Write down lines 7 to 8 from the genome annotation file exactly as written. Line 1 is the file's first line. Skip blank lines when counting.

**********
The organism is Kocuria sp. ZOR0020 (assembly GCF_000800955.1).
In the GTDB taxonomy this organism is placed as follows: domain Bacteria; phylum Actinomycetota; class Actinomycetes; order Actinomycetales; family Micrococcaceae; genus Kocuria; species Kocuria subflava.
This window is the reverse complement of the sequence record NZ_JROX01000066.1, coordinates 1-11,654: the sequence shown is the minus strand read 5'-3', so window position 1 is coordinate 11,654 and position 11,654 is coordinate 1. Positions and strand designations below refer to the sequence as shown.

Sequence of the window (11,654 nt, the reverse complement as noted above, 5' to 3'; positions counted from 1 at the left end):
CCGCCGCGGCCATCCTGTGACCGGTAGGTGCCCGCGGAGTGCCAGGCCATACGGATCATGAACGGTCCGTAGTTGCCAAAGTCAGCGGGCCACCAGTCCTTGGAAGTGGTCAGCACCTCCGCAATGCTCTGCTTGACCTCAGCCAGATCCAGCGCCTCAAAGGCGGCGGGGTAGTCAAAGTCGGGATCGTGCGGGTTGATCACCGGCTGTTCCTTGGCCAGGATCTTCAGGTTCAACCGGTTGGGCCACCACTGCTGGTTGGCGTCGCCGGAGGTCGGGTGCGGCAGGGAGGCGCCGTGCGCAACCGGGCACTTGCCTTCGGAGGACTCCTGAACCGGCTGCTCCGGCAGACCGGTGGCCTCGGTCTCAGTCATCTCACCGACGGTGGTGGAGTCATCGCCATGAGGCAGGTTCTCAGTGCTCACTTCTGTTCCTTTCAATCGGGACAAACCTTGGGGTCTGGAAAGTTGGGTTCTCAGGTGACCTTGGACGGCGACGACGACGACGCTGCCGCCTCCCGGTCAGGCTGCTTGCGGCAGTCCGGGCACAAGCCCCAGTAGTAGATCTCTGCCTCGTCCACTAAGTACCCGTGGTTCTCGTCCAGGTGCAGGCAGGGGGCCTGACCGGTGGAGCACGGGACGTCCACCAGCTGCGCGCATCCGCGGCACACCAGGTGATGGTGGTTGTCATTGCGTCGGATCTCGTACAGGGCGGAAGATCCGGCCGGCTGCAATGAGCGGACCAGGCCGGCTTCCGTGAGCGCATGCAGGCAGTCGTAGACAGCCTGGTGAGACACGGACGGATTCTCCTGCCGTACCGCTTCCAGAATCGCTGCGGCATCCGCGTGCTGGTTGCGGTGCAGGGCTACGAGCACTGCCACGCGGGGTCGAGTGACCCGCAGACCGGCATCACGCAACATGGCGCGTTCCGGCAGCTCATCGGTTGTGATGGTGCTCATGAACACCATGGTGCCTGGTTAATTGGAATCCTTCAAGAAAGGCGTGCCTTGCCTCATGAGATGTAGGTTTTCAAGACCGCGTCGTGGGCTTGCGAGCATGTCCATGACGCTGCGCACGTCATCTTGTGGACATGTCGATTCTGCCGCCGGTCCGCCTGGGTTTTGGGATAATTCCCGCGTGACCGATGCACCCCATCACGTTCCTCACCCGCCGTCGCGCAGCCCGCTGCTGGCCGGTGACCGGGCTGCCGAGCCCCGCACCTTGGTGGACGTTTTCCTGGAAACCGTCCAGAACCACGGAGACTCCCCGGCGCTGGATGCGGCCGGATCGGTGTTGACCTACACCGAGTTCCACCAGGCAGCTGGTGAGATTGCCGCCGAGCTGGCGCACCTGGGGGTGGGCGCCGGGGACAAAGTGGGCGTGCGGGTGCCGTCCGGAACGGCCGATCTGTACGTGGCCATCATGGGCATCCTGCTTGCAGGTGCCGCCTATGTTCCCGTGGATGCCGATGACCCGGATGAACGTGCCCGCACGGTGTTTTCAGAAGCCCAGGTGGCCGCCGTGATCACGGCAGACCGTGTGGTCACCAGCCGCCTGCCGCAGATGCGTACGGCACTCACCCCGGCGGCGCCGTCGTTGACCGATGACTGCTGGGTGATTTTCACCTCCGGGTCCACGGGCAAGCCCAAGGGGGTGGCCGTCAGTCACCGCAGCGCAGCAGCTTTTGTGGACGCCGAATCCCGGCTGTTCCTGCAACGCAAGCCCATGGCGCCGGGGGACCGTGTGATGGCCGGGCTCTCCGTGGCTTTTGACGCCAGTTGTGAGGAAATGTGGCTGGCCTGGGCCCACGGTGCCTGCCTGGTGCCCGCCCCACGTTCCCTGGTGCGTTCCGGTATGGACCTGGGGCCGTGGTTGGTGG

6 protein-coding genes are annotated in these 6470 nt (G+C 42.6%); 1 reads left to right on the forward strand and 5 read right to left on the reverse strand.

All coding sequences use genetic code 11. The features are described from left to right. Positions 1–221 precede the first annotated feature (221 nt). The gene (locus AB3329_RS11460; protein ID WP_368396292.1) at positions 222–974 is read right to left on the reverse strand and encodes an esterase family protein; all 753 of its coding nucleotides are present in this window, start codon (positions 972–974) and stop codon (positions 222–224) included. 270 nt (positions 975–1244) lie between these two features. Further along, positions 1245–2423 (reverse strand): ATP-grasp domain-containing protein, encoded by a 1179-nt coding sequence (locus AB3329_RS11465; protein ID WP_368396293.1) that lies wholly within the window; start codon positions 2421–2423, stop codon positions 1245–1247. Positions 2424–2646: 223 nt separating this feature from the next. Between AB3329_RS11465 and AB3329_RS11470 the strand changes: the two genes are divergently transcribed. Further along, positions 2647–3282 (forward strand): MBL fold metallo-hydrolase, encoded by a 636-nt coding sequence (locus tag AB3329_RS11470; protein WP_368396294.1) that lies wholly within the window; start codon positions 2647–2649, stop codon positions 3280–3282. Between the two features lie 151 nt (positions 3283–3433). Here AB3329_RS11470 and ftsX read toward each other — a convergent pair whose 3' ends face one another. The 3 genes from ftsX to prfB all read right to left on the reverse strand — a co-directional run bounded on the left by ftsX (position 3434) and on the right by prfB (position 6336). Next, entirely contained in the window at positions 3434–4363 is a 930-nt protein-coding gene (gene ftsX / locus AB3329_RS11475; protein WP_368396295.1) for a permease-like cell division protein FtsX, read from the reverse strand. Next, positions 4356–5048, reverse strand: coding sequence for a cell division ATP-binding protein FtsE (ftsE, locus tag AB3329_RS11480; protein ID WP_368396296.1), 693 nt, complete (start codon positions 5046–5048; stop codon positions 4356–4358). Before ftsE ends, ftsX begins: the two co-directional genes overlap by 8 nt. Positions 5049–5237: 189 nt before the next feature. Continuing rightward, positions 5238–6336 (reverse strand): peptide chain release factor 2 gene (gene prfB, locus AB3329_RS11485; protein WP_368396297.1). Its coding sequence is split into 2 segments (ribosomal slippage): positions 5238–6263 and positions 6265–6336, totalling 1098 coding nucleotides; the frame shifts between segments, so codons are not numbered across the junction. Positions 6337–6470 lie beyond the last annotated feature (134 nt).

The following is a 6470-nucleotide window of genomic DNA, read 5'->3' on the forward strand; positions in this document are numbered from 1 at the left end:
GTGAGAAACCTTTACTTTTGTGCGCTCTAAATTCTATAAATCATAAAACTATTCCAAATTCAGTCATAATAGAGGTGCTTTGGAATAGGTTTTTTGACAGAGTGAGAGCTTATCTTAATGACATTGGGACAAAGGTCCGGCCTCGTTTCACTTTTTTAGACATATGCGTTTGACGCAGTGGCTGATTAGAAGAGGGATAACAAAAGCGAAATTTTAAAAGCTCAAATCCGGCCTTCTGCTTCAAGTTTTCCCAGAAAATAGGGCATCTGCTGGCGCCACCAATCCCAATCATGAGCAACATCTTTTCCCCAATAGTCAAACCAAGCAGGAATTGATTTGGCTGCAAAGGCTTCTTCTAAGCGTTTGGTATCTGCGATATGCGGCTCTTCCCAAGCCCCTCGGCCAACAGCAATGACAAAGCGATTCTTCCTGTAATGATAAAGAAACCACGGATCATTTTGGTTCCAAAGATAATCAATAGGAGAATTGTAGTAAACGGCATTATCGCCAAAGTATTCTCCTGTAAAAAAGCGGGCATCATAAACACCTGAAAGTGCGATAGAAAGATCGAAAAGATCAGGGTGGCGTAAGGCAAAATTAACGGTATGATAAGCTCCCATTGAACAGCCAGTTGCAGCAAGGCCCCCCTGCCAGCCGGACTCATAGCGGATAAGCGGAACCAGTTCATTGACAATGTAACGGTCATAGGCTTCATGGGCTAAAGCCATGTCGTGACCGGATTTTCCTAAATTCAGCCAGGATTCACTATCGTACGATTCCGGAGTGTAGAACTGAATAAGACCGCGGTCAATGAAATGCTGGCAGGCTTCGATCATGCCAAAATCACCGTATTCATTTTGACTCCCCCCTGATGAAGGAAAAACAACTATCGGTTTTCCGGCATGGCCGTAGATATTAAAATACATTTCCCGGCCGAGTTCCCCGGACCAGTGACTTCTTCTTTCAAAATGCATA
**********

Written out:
All coding sequences use genetic code 11. The features are described from left to right. Positions 1–221 precede the first annotated feature (221 nt). The gene (locus AB3329_RS11460; protein ID WP_368396292.1) at positions 222–974 is read right to left on the reverse strand and encodes an esterase family protein; all 753 of its coding nucleotides are present in this window, start codon (positions 972–974) and stop codon (positions 222–224) included. 270 nt (positions 975–1244) lie between these two features. Further along, positions 1245–2423 (reverse strand): ATP-grasp domain-containing protein, encoded by a 1179-nt coding sequence (locus AB3329_RS11465; protein ID WP_368396293.1) that lies wholly within the window; start codon positions 2421–2423, stop codon positions 1245–1247. Positions 2424–2646: 223 nt separating this feature from the next. Between AB3329_RS11465 and AB3329_RS11470 the strand changes: the two genes are divergently transcribed. Further along, positions 2647–3282 (forward strand): MBL fold metallo-hydrolase, encoded by a 636-nt coding sequence (locus tag AB3329_RS11470; protein WP_368396294.1) that lies wholly within the window; start codon positions 2647–2649, stop codon positions 3280–3282. Between the two features lie 151 nt (positions 3283–3433). Here AB3329_RS11470 and ftsX read toward each other — a convergent pair whose 3' ends face one another. The 3 genes from ftsX to prfB all read right to left on the reverse strand — a co-directional run bounded on the left by ftsX (position 3434) and on the right by prfB (position 6336). Next, entirely contained in the window at positions 3434–4363 is a 930-nt protein-coding gene (gene ftsX / locus AB3329_RS11475; protein WP_368396295.1) for a permease-like cell division protein FtsX, read from the reverse strand. Next, positions 4356–5048, reverse strand: coding sequence for a cell division ATP-binding protein FtsE (ftsE, locus tag AB3329_RS11480; protein ID WP_368396296.1), 693 nt, complete (start codon positions 5046–5048; stop codon positions 4356–4358). Before ftsE ends, ftsX begins: the two co-directional genes overlap by 8 nt. Positions 5049–5237: 189 nt before the next feature. Continuing rightward, positions 5238–6336 (reverse strand): peptide chain release factor 2 gene (gene prfB, locus AB3329_RS11485; protein WP_368396297.1). Its coding sequence is split into 2 segments (ribosomal slippage): positions 5238–6263 and positions 6265–6336, totalling 1098 coding nucleotides; the frame shifts between segments, so codons are not numbered across the junction. Positions 6337–6470 lie beyond the last annotated feature (134 nt).

The following is a 6470-nucleotide window of genomic DNA, read 5'->3' on the forward strand; positions in this document are numbered from 1 at the left end: